This morning, at the Palazzo Pirelli in Milan, an important event was held paying tribute to one of the great Italian political thinkers of the 20th century, Gianfranco Miglio (1918-2001).
Speakers included some of Italy's brightest public intellectuals, including: Stefano Bruno Galli, Autonomy and Culture Adviser for Lombardy, Luigi Marco Bassani, professor at the Università degli Studi in Milan, and Carlo Lottieri, professor at the Università degli Studi in Verona. The book, Vocazione e destino dei Lombardi by Gianfranco Miglio, edited by Stefano Bruno Galli, was also presented at the event.
Miglio, who was a jurist and political scientist at Milan's Università Cattolica, was very active in Italian politics, particularly in efforts to promote federalism and regional autonomy. He was elected to the Italian Senate as a member of the Lega Nord (today known as the Lega) and in 1994, he founded the Partito Federalista.
A prolific author, Miglio drew from sources as varied as Henry David Thoreau, Max Weber, and Carl Schmitt. Much of his work involved rigorous analysis of different "political power structures" in Italy -- what others elsewhere have called "the administrative state".
We are delighted to announce that the Montreal Economic Institute (MEI) has produced a limited number of neckties featuring the image of the 19th century French economist, legislator, and writer, Claude Frédéric Bastiat (1801-1850).
For CAN$65, you may purchase this colourful tie to add to your ever growing, ever garish emblematic tie collection. More information about how to order can be found at the MEI's website here.
Bastiat is, of course, the author of the seminal 1850 essay, The Law, which considers fundamental issues in political and economic philosophy in a clear and engaging style. English- and Spanish-language editions of The Law can be downloaded for free here, courtesy of the Mises Institute of Alabama (USA).
The MEI is an independent, non-partisan public policy think tank in Canada that seeks to foster debates and promote policy reforms based on market principles. It was founded in 1998.
In an essay originally appearing in 2017 at Breitbart and re-published yesterday by Intellectual Takeout, former US diplomat Ted Malloch writes about the ongoing crisis of the family in Europe.
"The crisis of the family is not simply a result of changed sexual mores or feminist ideology, while they contribute to it. It has far deeper roots.
Malloch -- whose memoirs, Davos, Aspen & Yale: My Life Behind the Elite Curtain as a Global Sherpa, were published by WND in 2016 -- is a frequent commentator on the decline of the family in the West.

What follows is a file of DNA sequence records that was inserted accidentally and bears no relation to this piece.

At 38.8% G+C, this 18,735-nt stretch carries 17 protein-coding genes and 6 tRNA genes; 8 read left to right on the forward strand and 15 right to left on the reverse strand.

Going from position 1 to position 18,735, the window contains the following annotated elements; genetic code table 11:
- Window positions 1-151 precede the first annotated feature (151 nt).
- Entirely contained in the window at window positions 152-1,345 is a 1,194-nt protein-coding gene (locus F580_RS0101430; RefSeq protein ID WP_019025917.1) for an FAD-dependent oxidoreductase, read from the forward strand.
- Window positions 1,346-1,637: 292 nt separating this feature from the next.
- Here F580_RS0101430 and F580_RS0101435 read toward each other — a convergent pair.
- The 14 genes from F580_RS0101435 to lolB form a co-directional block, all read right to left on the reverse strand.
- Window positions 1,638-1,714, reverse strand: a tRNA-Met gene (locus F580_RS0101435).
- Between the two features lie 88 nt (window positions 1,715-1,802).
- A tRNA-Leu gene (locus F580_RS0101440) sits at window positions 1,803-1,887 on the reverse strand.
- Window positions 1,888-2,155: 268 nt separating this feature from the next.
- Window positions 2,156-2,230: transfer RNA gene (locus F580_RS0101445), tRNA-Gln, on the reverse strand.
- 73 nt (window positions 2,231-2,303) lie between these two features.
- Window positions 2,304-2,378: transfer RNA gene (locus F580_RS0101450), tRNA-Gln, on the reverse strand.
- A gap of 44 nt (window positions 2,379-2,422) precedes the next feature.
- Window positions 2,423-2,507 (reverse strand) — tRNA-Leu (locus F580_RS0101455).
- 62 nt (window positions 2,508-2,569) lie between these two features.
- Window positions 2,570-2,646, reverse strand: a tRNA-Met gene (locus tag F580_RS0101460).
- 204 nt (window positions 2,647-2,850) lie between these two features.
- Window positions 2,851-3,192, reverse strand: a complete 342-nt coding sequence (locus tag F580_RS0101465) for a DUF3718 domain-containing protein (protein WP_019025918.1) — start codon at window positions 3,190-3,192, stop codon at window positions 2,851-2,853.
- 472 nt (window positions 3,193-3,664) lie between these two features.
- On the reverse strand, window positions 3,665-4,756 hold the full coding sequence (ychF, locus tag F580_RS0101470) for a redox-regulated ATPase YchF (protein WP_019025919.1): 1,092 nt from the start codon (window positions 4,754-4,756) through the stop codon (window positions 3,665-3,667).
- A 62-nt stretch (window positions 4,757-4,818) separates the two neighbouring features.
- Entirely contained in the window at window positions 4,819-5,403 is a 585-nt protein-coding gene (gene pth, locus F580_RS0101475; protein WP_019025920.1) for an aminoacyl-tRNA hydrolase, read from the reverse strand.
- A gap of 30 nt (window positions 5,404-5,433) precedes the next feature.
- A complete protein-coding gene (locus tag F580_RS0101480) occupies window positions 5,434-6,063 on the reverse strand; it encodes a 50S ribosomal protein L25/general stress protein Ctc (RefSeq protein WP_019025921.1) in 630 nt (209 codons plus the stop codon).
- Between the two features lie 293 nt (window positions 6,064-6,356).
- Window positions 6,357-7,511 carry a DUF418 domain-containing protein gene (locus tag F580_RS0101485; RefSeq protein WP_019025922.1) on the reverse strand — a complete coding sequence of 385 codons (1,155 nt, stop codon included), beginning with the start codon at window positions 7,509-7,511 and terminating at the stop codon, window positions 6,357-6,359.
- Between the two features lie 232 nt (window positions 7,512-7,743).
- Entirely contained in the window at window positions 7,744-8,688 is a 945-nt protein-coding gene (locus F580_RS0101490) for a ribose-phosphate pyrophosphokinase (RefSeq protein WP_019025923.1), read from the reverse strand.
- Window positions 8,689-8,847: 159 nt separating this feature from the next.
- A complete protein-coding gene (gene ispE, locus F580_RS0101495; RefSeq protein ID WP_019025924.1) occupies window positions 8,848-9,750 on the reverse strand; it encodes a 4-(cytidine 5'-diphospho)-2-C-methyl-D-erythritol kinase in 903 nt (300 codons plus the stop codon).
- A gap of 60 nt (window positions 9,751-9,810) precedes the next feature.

Limited strictly to "members only" and noting that "no bags [would] be permitted into the event", the Oxford Union Society (founded in 1823) hosted Steve K. Bannon on Friday, November 16. Local media reported around a thousand protestors, who clashed at times with police.
In its materials, the Oxford Union described Bannon with this:
"After a career in the Navy, investment banking, and Hollywood, Mr. Bannon co-founded Breitbart News in 2006. He became the chief executive of Donald Trump’s 2016 election campaign and subsequently served as White House Chief Strategist from the inauguration until August 2017. Since then, he has set up an organisation called The Movement, which is designed to promote right-wing economic nationalism in Europe ahead of the European Parliamentary Elections in 2019. Mr Bannon will deliver opening remarks, followed by questions from the President before opening the floor to the audience."
The duration of the full video -- which includes Bannon's 'presentation' and the subsequent moderator and audience questions -- is 1:12:02.
Here's an interesting way to spend 46 minutes this weekend. First, a brief description:
“Jonathan Miller [the renowned English theatre and opera director, actor, and author] plays Plato's ‘Symposium’ as a picnic organized by an OxBridge don for his students. The [...] script is faithful to the drinking party recorded by Plato, [at which] Socrates asks each guest to explain the nature of love. By a series of questions, Socrates leads the guests to conclude that love is the Highest Good, and that God is love."
Originally aired 14 November 1965. Total viewing time: 46:14.
What is conservatism?